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But OS X users remain adamant that their system is highly secure and much less likely to suffer than a Windows system

Circulating reports are saying that Apple users have their first major case of malware infecting OS X. Understandably, OS X users rarely -- if ever -- have to worry about viruses and spyware running rampant on their systems. A number of factors of course, contribute to this. First of all, OS X is based entirely on a different OS architecture with entirely different security models than Windows XP. The second factor is that OS X isn't as widely used. A lot of power users argue that even if OS X was as popular, infection rates would hardly change simply because of the fact that OS X is considered to be a "superior" OS, containing a myriad of UNIX/Linux features not found on a Windows environment.

The malware, classified as a worm, appears to be an instant-messaging worm that anti-virus outfit Sophos calls OSX/Leap-A. According to Sophos, OSX/Leap-A deletes files from a user's computer and leaves other files behind.

Some aliases that OSX/Leap-A is known under are:
  • CME-4
  • MacOS/Leap
  • MacOS/Leap!tgz
  • OSX.Leap.A
  • OSX/Leap
Windows users on the other hand face spyware, viruses, trojans, and a heap of other software and system attacks on a daily basis.

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By spwrozek on 2/16/2006 2:15:49 PM , Rating: 5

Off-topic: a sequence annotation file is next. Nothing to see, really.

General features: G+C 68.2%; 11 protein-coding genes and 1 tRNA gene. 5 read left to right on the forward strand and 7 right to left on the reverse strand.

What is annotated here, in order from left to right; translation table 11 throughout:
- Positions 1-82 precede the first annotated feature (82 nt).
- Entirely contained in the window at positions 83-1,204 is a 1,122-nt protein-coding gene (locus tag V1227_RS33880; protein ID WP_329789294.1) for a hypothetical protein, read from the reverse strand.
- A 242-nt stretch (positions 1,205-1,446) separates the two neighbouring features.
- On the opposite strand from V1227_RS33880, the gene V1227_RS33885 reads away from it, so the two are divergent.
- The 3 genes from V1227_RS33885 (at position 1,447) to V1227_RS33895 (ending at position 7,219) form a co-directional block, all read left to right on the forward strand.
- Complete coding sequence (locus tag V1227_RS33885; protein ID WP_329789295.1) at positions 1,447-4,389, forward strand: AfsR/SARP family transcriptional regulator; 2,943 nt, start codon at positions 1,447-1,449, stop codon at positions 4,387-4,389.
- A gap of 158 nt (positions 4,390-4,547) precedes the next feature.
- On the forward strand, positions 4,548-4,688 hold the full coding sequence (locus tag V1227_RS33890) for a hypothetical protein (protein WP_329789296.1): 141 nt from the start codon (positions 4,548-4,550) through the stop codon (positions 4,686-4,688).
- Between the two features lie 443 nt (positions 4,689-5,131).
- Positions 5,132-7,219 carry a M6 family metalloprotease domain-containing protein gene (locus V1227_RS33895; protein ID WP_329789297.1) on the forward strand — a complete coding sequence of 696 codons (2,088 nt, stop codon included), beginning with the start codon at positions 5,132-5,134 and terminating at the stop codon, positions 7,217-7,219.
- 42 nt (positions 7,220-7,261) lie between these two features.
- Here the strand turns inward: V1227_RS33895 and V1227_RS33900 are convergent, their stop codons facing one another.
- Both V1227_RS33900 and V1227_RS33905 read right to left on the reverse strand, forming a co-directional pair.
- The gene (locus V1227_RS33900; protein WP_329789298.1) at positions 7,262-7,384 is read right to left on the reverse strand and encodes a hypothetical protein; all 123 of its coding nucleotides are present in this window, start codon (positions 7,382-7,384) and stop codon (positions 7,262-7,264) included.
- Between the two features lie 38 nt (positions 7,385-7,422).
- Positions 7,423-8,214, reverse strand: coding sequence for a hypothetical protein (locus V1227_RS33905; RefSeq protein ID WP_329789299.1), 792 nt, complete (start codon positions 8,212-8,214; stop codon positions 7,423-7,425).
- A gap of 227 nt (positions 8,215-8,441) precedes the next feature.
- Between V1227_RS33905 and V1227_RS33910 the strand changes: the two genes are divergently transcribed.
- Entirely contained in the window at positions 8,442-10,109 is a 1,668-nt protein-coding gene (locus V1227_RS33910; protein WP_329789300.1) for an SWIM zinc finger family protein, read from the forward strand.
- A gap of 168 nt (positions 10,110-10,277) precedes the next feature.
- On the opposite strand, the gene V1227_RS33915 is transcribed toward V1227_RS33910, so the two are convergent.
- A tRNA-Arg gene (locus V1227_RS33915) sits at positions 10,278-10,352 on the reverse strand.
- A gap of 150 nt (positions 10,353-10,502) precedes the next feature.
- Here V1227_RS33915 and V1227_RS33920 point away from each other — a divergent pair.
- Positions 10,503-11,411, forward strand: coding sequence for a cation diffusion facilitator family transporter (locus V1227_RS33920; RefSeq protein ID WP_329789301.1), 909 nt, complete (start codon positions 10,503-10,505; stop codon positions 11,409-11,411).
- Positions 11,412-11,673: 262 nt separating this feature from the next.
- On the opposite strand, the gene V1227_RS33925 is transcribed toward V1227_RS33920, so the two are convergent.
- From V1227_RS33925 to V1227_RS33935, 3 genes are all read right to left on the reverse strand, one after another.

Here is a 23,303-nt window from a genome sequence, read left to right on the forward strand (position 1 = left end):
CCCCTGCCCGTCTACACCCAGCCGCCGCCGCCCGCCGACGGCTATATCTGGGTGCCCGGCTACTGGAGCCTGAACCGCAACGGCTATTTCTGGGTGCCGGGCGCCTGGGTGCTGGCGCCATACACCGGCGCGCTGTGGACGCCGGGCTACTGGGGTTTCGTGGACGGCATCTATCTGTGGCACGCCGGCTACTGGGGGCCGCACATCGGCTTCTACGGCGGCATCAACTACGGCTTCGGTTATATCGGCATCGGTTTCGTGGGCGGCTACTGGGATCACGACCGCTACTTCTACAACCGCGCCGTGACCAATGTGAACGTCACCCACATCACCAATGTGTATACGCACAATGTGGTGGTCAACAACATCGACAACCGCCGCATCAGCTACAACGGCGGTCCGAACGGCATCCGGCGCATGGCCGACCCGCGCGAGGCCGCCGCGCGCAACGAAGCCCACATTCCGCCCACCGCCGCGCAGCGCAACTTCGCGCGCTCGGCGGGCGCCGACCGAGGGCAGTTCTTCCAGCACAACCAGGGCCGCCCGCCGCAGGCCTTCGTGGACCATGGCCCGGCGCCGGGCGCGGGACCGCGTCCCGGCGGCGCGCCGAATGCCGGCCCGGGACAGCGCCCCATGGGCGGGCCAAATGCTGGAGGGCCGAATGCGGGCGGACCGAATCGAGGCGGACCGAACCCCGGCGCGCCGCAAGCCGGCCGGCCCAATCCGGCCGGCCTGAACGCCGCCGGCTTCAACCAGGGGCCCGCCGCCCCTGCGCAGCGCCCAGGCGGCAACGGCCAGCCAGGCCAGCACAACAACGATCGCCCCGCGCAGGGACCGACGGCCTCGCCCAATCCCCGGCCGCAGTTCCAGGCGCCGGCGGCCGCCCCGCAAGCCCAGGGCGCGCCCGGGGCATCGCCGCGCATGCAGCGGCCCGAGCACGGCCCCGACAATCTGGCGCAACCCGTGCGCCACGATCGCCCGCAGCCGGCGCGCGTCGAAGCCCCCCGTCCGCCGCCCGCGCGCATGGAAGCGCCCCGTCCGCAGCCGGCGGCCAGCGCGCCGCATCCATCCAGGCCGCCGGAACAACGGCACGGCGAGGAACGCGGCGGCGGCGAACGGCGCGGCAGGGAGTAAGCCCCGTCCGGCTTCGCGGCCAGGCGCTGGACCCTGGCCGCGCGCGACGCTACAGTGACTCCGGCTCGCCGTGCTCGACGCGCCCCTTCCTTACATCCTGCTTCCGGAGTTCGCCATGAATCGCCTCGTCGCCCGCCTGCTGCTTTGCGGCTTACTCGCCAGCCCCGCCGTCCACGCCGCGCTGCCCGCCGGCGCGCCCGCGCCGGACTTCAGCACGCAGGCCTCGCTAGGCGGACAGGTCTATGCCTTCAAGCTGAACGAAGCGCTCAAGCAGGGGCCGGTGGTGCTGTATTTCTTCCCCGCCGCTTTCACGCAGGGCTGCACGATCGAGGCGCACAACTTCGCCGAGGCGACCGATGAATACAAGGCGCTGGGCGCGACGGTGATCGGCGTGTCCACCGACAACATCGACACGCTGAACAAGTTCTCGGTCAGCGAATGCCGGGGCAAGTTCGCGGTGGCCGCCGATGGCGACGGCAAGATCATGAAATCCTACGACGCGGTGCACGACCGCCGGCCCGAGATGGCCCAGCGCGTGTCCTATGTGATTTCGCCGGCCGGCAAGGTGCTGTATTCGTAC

I think the reason that OSX doesn't get attacked so much is because it is not widely used. If it was widely used and Apple became anything like Microsoft, which would most likely happen, then people would attack it. OSX isn't better then Windows, it is different. Just like you have different versions of linux. Something works best for each individual person. Microsoft is attacked because they are on top and people do not like their business model.

I personally lost all respect for Apple with the ad they have on TV basically telling PC users that they suck and an Intel CPU was crap, until it was on a Mac.

RE: hmm
By on 2/17/2006 1:22:50 PM , Rating: 1
OSX doesn't get attacked so much is because it is not widely used.

That's something of a false argument. If this were true then Apache webserver would be more threatened and compromised than Microsoft's IIS. But it's not, so the "popularilty" argument isn't as strong as the "secure design" argument.

"A politician stumbles over himself... Then they pick it out. They edit it. He runs the clip, and then he makes a funny face, and the whole audience has a Pavlovian response." -- Joe Scarborough on John Stewart over Jim Cramer

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